Thomson Reuters pays damages to Finsbury Park mosque after placing it in terrorism category on database

Thomson Reuters has agreed to pay undisclosed damages over “terrorism” allegations relating to a well-known mosque.

The information company expressed its “regret” at London’s High Court over publishing the allegations about the Finsbury Park Mosque, north London, in its global online database World-Check.

Sara Monsoori, representing the company which now runs the mosque, said in a statement in open court the database’s users include banks, financial institutions and other organisations providing financial services.

The subscription-only service publishes profiles which go to subscribers including regulatory bodies and law enforcement agencies.

Monsoori said the mosque was the subject of profile reports which placed it in the “terrorism” category.

She told deputy High Court judge Richard Parkes QC: “This was wrong.

“The profile referred to press reports and allegations from many years ago, long before the mosque was reorganised and the claimant company was established.”

Following publication of the profile, the mosque’s bank “terminated its banking relationship and closed its account”.

Numerous other banks refused to accept the mosque, which played an important role in its local community, as a customer, said Ms Monsoori.

Its management company was unaware of the profile report until this was drawn to its attention by the BBC on June 20 2015.

Monsoori said the company started proceedings for libel against Reuters Ltd in March 2016.

Thomson Reuters has now admitted the profile report “made the false allegation that there were grounds to suspect that the claimant had continued connections to terrorism”.

The company had stated it did not intend to suggest “that the claimant had any current or suspected connections to terrorism and any such suggestions have now been withdrawn by the defendant which has made clear its regret”.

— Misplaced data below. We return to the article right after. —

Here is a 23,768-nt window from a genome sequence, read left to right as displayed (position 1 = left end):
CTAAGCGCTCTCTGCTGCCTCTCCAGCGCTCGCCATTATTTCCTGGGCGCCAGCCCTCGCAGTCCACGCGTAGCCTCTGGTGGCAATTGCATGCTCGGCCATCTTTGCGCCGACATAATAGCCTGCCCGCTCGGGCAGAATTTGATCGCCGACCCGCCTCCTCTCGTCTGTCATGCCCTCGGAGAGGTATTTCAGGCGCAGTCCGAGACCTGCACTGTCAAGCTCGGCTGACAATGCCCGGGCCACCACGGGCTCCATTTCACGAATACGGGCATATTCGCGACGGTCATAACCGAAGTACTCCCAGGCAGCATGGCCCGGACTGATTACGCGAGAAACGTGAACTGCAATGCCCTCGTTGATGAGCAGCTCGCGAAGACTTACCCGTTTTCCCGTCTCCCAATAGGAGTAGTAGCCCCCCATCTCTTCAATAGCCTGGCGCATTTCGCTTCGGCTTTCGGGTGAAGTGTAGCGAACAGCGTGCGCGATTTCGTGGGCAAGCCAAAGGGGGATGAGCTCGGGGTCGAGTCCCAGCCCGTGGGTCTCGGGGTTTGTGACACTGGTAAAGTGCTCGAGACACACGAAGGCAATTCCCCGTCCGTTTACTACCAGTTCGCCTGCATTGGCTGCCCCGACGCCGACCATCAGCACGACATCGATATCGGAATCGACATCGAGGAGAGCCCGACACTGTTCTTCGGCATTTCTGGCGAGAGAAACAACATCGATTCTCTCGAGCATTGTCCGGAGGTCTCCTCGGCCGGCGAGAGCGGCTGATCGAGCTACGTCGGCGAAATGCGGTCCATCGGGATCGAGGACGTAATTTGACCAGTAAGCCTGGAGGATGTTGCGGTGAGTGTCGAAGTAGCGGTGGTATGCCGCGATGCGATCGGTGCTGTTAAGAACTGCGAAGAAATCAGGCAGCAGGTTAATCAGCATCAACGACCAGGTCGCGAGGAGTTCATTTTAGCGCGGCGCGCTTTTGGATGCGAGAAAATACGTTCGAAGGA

Monsoori said it had removed the defamatory allegations and agreed to pay damages and the mosque company’s legal costs to settle the legal action.

Oliver Murphy, appearing for Thomson Reuters, said he confirmed everything Monsoori had said, adding: “The defendant is here today through me to express its regret for publishing the allegations.”

Finsbury Park Mosque said in a statement: “It is unacceptable that any organisation is able to designate people as terrorists on the basis of poor research and for those people to be labelled without any recourse to truth or justice.”

 

Comments

2 thoughts on “Thomson Reuters pays damages to Finsbury Park mosque after placing it in terrorism category on database”

  1. Thanks to Neil Thurman for the research highlighting the great discrepancy between the time spent reading print and online newspaper editions.
    So often online operations trumpet their unique user figures (in themselves a suspect measure of numbers accessing news sites) and happily ignore the brevity of such visits.
    Print, as in the USA, is constantly denigrated by digital companies eager to destroy the competition. An awful lot of committed readers want to consume their newspapers through a printed product, and such research strengthens the case to advertisers and others for the value of maintaining print as a vehicle for news.

  2. Explains the problem, long a difficulty for me, with micro-payments. Always wondered why news sites don’t try to sell stories for tiny amounts, like music tracks, which you register and pay for with one click, and promote them like Amazon …. “people who looked at (or bought) this story also looked at ….” for 5 or 10p … These figures are saying that people read just the one story they were looking for but do not browse around, they exit. So, that’s what we’ve got to do ….. get em to stick around. What’s the problem?

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